European Union strengthens anti-drug operations on cocaine route in West Africa (13/02/2012)
Brussels, 13 February, 2012 – A European Union-funded anti-drug operation (Operation COCAIR III), carried out in 30 international airports in West and Central Africa and Brazil, has achieved impressive results and led to concrete seizures of substantial amounts of illicit drugs and capital, according to a report out today.
The anti-drug operation was carried out by the World Customs Organization (WCO), together with Interpol and the UN Office on Drugs and Crime, between 28 November and 4 December 2011. It resulted in 45 seizures, including 486 kg of cannabis, 24 kg of cocaine, 5 kg of heroin and interceptions of amphetamines and metamphetamines such as Ecstasy.
Additionally, huge amounts of various counterfeit products, arms and ivory products were seized and cash capital amounting to nearly €3 million was confiscated. Apart from the immediate success visible in the various seizures, the operation also led to increased airport checks, helped to raise awareness about the fraud occasionally committed by airport control services and reinforced the exchange of secure information between custom services and police, particularly in cocaine trafficking.
Drug trafficking is one of the major sources of revenue of worldwide organised crime and has a huge negative impact, both on health and national insecurity. Disrupting this trafficking requires coordinated international action to reduce both the demand and the supply of drugs. The EU has taken a leading role in combating the international trafficking of illicit drugs by financing actions to prevent money-laundering, support law enforcement and improve communication between airports and seaports.
The operation, labelled COCAIR III - the third joint EU-WCO operation under the Cocaine Route programme - was set up to reinforce airport controls against the trafficking of illicit drugs, in particular of cocaine, at 30 international airports in West and Central Africa, such as Benin, Burkina Faso, Mali, Nigeria and Senegal. These airports are located along the "Cocaine Route" and are used by traffickers to transport the drug from Latin America to Europe, via West Africa. Sao Paolo Airport in Brazil was also part of the exercise.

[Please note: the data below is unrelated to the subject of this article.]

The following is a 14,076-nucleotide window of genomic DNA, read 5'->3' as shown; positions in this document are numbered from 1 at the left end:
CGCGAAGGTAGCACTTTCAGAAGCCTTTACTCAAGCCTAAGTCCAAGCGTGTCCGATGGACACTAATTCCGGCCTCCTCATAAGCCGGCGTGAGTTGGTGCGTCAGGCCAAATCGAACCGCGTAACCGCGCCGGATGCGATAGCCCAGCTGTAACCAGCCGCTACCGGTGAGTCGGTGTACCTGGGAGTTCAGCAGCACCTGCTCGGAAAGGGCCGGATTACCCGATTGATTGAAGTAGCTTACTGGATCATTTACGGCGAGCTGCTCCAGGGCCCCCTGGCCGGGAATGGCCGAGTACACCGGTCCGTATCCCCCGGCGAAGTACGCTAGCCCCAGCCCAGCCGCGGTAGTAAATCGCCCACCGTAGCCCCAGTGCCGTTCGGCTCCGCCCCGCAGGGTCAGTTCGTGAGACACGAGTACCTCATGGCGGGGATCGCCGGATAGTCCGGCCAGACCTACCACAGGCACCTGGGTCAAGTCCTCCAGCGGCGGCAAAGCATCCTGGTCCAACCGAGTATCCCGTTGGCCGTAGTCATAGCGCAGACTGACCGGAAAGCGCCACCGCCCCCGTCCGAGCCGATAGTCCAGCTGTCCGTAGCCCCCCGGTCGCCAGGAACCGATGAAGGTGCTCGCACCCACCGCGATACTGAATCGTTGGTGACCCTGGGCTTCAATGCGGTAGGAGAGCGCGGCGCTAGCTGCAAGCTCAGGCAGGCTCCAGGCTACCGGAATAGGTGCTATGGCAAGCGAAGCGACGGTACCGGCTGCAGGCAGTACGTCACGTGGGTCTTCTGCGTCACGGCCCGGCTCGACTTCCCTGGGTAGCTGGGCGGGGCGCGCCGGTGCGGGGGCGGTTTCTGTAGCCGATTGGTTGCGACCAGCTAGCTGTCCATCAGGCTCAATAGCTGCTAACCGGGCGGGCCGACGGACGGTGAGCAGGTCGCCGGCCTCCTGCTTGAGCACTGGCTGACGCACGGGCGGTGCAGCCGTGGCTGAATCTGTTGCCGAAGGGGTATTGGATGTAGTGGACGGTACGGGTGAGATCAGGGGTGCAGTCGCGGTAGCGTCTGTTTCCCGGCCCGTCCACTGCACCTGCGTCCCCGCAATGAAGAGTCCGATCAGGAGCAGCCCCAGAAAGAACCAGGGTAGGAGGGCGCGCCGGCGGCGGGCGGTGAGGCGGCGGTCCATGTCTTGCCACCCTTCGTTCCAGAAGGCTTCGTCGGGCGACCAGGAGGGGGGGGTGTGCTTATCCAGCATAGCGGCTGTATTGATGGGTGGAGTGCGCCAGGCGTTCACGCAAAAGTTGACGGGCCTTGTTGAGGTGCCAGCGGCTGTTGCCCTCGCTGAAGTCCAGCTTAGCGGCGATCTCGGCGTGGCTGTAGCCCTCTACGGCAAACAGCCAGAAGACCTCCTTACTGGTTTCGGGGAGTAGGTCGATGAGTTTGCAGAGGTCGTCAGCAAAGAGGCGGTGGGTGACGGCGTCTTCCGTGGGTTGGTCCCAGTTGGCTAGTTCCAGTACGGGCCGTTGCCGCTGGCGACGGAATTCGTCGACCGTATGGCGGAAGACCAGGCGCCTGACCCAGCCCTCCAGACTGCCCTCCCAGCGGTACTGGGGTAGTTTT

Under COCAIR III, particular attention was given to so-called "mules"; passengers on Europe-bound flights, either on direct or transit flights, who smuggle drugs or other illicit goods, in often very creative ways, such as fixed to their bodies, swallowed or hidden in items of clothing.
The large-scale cooperation in all COCAIR operations, but especially in COCAIR III, illustrates the importance of the strong involvement of the local authorities when it comes to combating this form of cross-boarder crime, which has the potential to upset the economic and financial balance of the whole region.
The European Pact to Combat International Drug Trafficking, which was adopted by the Council in June 2010, provides the main framework for action on drug trafficking at EU level. Its objective is to build links between different initiatives to tackle trafficking.
The "Supporting the fight against organised crime on the Cocaine Route" programme fits within this European Pact and is financed by the Instrument for Stability, Trans-regional Threats, with € 19 million. This project aims to strengthen the anti-drugs capacities at selected airports in West Africa, Latin America and Caribbean, and at selected seaports in West Africa and to help the law enforcement, judicial and prosecution authorities of Latin America and Caribbean countries to tackle transnational organised crime and money laundering, and financial crime in Latin American and Caribbean countries and West-Africa.
The results of the programme, announced today at a press conference in Dakar, were part of a final analysis report on the programme, carried out by the European Commission.
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